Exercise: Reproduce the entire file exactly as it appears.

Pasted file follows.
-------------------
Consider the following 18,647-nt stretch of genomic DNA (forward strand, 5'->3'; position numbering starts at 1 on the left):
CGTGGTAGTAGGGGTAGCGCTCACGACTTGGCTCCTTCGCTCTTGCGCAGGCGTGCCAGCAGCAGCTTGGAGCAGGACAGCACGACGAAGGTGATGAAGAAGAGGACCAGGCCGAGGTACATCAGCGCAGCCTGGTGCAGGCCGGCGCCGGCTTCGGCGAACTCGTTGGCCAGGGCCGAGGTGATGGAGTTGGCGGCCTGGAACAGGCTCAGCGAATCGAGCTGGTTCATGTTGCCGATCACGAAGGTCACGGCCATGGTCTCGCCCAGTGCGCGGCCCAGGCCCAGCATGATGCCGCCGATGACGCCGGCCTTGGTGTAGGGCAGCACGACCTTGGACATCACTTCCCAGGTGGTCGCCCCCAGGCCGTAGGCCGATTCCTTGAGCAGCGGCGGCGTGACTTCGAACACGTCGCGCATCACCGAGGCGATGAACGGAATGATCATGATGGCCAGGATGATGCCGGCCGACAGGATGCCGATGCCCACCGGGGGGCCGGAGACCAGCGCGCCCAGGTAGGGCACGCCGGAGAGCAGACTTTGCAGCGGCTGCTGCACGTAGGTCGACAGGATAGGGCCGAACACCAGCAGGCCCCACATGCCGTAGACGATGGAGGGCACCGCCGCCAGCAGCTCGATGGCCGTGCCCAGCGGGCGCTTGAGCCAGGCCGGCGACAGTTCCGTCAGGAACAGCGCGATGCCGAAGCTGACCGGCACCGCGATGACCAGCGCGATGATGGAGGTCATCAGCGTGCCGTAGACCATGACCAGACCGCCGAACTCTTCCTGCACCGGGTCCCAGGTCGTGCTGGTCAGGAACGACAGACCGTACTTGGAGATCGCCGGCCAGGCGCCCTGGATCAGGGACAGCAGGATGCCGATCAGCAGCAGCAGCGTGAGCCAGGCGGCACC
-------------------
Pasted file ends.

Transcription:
Consider the following 18,647-nt stretch of genomic DNA (forward strand, 5'->3'; position numbering starts at 1 on the left):
CGTGGTAGTAGGGGTAGCGCTCACGACTTGGCTCCTTCGCTCTTGCGCAGGCGTGCCAGCAGCAGCTTGGAGCAGGACAGCACGACGAAGGTGATGAAGAAGAGGACCAGGCCGAGGTACATCAGCGCAGCCTGGTGCAGGCCGGCGCCGGCTTCGGCGAACTCGTTGGCCAGGGCCGAGGTGATGGAGTTGGCGGCCTGGAACAGGCTCAGCGAATCGAGCTGGTTCATGTTGCCGATCACGAAGGTCACGGCCATGGTCTCGCCCAGTGCGCGGCCCAGGCCCAGCATGATGCCGCCGATGACGCCGGCCTTGGTGTAGGGCAGCACGACCTTGGACATCACTTCCCAGGTGGTCGCCCCCAGGCCGTAGGCCGATTCCTTGAGCAGCGGCGGCGTGACTTCGAACACGTCGCGCATCACCGAGGCGATGAACGGAATGATCATGATGGCCAGGATGATGCCGGCCGACAGGATGCCGATGCCCACCGGGGGGCCGGAGACCAGCGCGCCCAGGTAGGGCACGCCGGAGAGCAGACTTTGCAGCGGCTGCTGCACGTAGGTCGACAGGATAGGGCCGAACACCAGCAGGCCCCACATGCCGTAGACGATGGAGGGCACCGCCGCCAGCAGCTCGATGGCCGTGCCCAGCGGGCGCTTGAGCCAGGCCGGCGACAGTTCCGTCAGGAACAGCGCGATGCCGAAGCTGACCGGCACCGCGATGACCAGCGCGATGATGGAGGTCATCAGCGTGCCGTAGACCATGACCAGACCGCCGAACTCTTCCTGCACCGGGTCCCAGGTCGTGCTGGTCAGGAACGACAGACCGTACTTGGAGATCGCCGGCCAGGCGCCCTGGATCAGGGACAGCAGGATGCCGATCAGCAGCAGCAGCGTGAGCCAGGCGGCACC